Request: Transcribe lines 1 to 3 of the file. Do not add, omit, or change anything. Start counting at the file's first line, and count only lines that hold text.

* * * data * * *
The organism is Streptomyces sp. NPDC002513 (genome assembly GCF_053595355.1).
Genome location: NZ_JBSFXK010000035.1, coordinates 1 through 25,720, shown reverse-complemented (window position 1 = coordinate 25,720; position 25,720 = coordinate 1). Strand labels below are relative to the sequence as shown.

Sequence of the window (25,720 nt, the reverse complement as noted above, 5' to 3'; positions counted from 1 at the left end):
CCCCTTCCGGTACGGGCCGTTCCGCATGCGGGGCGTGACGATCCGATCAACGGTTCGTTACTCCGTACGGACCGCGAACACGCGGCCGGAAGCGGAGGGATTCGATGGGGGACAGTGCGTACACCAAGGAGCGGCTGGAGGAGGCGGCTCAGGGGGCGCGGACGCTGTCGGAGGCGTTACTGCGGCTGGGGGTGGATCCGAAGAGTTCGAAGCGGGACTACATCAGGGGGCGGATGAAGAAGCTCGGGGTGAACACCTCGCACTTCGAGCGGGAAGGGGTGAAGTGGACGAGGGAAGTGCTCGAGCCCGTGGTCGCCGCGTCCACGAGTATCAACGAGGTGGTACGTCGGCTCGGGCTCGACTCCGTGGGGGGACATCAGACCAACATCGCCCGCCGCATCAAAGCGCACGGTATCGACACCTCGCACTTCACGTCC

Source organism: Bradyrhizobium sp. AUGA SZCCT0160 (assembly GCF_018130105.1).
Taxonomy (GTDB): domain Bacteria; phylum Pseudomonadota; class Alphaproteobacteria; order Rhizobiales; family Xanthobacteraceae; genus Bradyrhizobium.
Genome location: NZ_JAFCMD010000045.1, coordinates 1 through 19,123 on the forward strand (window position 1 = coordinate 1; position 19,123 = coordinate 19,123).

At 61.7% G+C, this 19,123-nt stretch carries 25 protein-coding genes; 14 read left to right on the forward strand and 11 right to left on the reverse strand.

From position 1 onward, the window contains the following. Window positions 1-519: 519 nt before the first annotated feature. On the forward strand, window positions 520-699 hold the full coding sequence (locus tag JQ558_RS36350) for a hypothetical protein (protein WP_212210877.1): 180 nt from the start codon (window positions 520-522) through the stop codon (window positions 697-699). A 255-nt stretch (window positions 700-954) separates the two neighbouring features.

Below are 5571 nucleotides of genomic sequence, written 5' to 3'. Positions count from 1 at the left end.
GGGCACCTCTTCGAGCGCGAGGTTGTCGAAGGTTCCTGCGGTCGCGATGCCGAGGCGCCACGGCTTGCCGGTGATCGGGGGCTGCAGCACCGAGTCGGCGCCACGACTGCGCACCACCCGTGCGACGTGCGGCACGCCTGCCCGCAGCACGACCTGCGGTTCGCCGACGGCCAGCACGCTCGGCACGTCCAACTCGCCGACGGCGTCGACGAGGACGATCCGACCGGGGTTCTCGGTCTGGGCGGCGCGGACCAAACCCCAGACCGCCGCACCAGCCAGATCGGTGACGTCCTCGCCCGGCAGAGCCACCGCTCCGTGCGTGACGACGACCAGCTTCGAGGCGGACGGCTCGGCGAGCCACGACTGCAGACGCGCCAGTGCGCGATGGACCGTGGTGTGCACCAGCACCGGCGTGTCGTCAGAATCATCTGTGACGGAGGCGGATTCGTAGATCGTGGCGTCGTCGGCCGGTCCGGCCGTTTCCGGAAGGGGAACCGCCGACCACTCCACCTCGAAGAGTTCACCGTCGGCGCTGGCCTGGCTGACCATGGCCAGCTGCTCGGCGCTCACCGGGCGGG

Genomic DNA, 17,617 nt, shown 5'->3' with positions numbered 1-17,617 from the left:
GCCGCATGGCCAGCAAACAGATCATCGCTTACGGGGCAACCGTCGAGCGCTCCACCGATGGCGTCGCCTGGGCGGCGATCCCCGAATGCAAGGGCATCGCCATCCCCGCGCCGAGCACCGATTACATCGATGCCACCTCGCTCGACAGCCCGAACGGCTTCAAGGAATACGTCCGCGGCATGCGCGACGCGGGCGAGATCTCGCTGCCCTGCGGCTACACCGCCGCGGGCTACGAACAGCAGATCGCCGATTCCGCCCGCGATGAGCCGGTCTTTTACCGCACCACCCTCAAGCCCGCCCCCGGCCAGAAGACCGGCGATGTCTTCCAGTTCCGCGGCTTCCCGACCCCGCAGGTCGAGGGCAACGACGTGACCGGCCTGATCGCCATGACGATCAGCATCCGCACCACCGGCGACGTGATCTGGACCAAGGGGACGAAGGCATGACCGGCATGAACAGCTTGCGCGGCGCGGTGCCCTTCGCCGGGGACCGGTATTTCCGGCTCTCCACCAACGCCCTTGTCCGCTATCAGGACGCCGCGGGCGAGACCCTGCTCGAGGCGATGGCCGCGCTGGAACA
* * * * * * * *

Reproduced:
The organism is Streptomyces sp. NPDC002513 (genome assembly GCF_053595355.1).
Genome location: NZ_JBSFXK010000035.1, coordinates 1 through 25,720, shown reverse-complemented (window position 1 = coordinate 25,720; position 25,720 = coordinate 1). Strand labels below are relative to the sequence as shown.

Sequence of the window (25,720 nt, the reverse complement as noted above, 5' to 3'; positions counted from 1 at the left end):